Sunday, April 23, 2006


On our way to Pilsen my favourite neighbourhood in Chicago. Behind me is downtown. We are taking some paintings of Staggs for a group show next week and dropping them off. We got a late start today because I got lost looking for an organic grocery store, so we won't make it to the Mexican Cultural Centre this trip.

Poem of Quantity
---by Jorge Luis Borges

I think of the stark and puritanical sky
with its remote and solitary stars
which Emerson so many nights would look at
from the snow-bound severity of Concord.
Here, the night sky overflows with stars.
Man is too numerous, Endless generations
of birds and insects, multiplying themselves,
of serpents and the spotted jaguar,
of growing branches, weaving, interweaving,
of grains of sand, of coffee and of leaves
descend on every day and recreate their minuscule and useless labyrinth.
It may be every ant we trample on
is single before God, Who counts on it
for the unfolding of the measured laws
which regulate His curious universe.
The entire system, if it was not so,
would be an error and a weighty chaos.
Mirrors of water, mirrors of ebony,
the all-inventive mirror or our dreams,
lichens, fishes, and the riddled coral,
the clawmarks left by tortoises in time,
the fireflies of a single afternoon,
the dynasties of the Auraucarians,
the delicate shapes of letters in a volume
which night does not blot out, unquestionably
are no less personal and enigmatic
than I, who mix them up. I would not venture
to judge the lepers or Caligula.
The fallen bolume, hidden by the others
from sight in the recesses of the bookshelves,
and which the days and nights muffle over
with slow and noiseless dust. Also the anchor
of Sidon, which the seas surrounding England
press down into its blind and soft abyss,
The mirror which shows nobody’s reflection
after the house has long been left alone.
Fingernail filings which we leave behind
across the long expanse of time and space.
The indecipherable dust, once Shakespeare.
The changing figurations of a cloud.
The momentary but symmetric rose
which once, by chance, took substance in the shrouded
mirrors of a boys kaleidoscope.
The oars of Argus,
  • the original ship.
    The sandy footprints which the final wave
    as though asleep erases from the beach.
    The colours of a Turner when the lights
    are turned out in the narrow gallery
    and not a footstep sounds in the deep night.
    The other side of the dreary map of the world.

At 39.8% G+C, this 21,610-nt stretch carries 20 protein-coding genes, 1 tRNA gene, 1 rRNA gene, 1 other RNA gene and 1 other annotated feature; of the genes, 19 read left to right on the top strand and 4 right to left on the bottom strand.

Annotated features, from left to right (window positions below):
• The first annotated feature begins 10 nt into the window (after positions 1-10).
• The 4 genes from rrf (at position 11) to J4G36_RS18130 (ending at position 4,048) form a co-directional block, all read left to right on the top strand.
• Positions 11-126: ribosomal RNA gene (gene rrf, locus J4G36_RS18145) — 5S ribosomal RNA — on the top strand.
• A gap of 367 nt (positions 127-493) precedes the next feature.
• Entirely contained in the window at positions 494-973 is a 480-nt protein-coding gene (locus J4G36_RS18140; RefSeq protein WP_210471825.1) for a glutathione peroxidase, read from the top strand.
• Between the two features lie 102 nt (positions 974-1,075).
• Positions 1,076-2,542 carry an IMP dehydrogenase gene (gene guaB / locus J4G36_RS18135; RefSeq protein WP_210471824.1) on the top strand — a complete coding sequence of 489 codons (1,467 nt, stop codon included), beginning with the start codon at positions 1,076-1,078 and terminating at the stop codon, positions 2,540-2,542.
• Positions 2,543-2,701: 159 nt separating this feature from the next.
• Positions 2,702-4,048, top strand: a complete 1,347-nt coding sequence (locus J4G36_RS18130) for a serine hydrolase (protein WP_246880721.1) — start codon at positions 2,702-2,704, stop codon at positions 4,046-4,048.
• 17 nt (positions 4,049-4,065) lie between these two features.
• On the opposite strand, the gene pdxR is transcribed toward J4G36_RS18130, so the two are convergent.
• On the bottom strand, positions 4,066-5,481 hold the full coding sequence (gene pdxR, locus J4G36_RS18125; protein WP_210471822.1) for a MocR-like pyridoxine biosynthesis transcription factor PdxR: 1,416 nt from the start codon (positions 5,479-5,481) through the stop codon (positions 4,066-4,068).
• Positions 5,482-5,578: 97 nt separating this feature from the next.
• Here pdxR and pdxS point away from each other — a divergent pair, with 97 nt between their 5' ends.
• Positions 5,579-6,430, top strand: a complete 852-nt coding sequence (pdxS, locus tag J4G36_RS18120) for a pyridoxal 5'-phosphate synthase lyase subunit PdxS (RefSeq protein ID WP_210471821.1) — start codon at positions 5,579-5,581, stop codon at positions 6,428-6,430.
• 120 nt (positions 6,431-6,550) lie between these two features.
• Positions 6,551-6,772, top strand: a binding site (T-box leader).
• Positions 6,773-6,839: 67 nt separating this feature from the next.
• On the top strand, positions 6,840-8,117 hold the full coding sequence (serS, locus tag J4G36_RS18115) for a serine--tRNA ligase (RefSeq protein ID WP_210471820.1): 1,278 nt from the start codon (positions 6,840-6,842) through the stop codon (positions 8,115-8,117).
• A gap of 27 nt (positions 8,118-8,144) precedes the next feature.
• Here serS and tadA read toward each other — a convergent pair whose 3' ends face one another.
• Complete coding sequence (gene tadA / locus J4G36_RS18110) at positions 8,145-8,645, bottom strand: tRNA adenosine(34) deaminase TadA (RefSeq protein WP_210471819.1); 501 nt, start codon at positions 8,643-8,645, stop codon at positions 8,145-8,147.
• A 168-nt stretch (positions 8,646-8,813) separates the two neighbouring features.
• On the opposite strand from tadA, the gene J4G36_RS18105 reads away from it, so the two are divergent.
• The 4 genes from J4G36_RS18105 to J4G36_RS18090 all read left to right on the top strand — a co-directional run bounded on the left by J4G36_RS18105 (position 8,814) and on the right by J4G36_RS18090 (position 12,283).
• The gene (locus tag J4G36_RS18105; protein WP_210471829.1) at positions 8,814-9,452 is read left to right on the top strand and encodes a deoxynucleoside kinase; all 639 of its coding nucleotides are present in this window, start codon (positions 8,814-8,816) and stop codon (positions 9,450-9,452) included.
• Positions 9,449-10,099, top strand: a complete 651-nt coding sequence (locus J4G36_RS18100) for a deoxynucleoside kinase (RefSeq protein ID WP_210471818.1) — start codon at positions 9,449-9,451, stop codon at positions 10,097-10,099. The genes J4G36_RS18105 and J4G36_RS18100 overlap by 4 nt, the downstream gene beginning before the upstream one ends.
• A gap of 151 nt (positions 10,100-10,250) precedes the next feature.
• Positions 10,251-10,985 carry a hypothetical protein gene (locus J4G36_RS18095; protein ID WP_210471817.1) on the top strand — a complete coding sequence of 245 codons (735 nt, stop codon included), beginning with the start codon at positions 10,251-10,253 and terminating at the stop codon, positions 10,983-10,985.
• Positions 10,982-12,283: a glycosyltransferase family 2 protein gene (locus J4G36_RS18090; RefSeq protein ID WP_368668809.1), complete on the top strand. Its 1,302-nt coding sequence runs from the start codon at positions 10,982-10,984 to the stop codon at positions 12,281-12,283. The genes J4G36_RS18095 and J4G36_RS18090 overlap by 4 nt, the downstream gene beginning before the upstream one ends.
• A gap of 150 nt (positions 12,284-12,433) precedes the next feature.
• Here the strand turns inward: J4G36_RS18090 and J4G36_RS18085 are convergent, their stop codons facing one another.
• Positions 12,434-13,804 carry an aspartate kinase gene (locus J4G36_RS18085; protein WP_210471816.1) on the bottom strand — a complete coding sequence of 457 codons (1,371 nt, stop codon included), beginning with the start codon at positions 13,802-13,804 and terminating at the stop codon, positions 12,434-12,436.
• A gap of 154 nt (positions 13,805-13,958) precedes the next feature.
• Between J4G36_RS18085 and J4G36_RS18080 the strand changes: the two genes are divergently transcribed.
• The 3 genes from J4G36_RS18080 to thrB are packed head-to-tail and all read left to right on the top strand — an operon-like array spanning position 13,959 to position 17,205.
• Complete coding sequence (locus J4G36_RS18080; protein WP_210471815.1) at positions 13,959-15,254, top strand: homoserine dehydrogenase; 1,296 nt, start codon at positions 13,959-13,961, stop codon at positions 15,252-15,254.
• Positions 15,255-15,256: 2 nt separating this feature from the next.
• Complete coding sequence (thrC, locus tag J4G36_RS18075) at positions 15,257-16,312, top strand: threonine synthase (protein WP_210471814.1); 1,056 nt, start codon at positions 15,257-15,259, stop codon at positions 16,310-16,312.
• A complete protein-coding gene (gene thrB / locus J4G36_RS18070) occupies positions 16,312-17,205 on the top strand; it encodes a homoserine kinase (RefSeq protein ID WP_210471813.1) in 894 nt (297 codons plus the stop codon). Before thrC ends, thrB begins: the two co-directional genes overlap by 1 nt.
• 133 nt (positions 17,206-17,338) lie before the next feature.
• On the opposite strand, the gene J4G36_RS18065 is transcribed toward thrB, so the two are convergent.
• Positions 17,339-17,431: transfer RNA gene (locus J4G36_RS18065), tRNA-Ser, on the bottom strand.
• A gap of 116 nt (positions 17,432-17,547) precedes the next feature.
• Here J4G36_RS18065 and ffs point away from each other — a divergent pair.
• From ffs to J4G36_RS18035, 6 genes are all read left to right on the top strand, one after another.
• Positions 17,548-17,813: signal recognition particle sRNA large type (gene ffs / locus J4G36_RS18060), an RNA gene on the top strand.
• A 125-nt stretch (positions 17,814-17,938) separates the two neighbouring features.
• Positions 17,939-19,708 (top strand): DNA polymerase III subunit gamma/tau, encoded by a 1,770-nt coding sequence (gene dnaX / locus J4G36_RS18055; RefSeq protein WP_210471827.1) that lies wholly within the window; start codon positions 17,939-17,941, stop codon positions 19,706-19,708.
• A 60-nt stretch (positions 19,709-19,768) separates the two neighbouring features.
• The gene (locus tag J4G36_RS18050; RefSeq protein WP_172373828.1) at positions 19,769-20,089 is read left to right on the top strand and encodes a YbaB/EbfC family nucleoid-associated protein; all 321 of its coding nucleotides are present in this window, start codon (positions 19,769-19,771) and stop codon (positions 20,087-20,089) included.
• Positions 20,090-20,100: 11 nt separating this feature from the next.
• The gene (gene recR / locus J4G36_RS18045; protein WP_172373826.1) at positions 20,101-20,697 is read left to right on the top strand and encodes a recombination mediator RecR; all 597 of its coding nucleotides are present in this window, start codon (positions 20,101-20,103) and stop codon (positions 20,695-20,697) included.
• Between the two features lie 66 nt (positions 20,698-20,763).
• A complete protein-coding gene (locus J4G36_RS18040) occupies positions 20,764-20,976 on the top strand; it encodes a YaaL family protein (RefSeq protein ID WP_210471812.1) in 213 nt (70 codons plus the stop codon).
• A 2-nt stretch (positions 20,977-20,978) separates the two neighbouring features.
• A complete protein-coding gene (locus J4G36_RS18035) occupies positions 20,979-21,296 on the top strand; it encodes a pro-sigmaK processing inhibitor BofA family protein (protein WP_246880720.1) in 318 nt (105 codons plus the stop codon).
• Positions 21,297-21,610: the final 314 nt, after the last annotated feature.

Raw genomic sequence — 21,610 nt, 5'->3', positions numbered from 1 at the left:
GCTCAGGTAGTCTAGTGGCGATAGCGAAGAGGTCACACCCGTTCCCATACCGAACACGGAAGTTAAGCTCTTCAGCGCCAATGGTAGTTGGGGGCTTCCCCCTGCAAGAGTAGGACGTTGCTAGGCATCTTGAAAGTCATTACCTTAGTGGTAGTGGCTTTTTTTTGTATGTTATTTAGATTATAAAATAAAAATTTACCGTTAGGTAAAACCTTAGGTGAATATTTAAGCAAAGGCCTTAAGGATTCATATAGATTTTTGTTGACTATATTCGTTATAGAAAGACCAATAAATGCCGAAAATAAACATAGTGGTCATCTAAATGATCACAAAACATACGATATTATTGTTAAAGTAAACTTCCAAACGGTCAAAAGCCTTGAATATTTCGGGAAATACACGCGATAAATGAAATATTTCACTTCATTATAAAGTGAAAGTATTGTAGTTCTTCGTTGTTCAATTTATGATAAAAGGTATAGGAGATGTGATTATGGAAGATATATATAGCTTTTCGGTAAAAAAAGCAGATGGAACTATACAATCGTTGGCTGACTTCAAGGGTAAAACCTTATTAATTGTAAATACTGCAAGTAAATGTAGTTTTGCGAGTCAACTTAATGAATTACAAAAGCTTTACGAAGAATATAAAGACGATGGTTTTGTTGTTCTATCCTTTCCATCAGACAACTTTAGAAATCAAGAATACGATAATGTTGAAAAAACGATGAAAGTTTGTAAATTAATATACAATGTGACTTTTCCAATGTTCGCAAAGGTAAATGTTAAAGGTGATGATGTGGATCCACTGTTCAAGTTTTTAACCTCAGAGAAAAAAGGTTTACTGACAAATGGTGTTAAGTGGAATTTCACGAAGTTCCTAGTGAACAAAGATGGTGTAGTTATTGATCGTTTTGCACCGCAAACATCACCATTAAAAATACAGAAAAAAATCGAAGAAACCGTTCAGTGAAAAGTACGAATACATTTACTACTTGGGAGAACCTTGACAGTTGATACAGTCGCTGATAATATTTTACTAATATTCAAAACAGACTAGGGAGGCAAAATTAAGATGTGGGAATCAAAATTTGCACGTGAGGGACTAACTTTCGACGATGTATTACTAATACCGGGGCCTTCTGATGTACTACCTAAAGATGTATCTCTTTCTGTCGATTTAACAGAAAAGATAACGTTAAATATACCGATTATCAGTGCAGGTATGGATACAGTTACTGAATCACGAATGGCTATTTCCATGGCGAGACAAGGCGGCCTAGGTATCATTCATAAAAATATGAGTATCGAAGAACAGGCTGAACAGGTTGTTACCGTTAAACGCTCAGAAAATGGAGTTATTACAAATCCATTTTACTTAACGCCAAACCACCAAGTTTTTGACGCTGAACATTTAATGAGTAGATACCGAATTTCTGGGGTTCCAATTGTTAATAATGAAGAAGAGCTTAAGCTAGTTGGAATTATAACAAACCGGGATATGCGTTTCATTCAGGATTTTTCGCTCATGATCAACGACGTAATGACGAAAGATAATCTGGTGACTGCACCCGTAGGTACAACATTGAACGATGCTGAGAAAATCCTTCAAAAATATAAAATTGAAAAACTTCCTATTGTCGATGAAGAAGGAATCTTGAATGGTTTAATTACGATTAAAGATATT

The tenuous spiderweb in the pyramid.
    The sightless stone and the inquiring hand.
    The dream I had in the approaching dawn
    and later lost in the claring of the day.
    The ending and beginning of the epic
    of Finsburh, today a few sparse verse
    of iron, unwasted by the centuries.
    The mirrored letter on the blotting paper.
    The turtle in the bottom of the cistern.
    And that which cannot be. The other horn
    Of the unicorn. The Being, Three in One.
    The triangular disk.
  • The imperceptible moment
    in which the Eleatic arrow,
    motionless in the air, reaches the mark.
    The violet pressed between the leaves of Becquer.
    The pendulum which time has stayed in place.
    The weapon Odin buried in the tree.
    The volume with its pages still unslit.
    The echo of the hoofbeats at the charge
    of Junin, which in some enduring mode
    never has ceased, is part of the webbed scheme.
    The shadow of Sarmiento on the sidewalks.
    The voice heard by the shepherd on the mountain.
    The skeleton bleaching white in the desert.
    The bullet which shot dead Francisco Borges.
    The other side of the tapestry. The things
    which no one sees, except for Berkeley’s God.

    Behind Stagg you can see a church spire and we are heading a few blocks past it tonight.

    Same church below, up close.

    No matter how many times and angles I took a picture of this church, up close, it always came out like this, like talk about illumination...

    House of Payne hanging out before a group show. The painting is by Marty, one of Stagg's good friends.

    Looking up at the outside of The Loop train platform structure. We are on our way for drinks downtown.


    Anonymous said...

    those r amazin piccys

    Candy Minx said...

    Well, the neighbourhood offers lots of photo ops d34d. It was getting dark so I couldn't get more. the houses and architecture in Pilsen is incredible and very different and exotic to my eyes.

    rauf said...

    Very good pictures Candy, We in Chennai are hoping for such clouds

    Candy Minx said...

    Oh is it very dry there huh? Scary. Is this due to something or is it typical weather for you there this time of year? I am so pleased you like the pictures, although I still don't know what happened with the church...magic or folly? Rauf, did you like the poem by Borges? Have you heard of him in India? I found it quite a magical poem...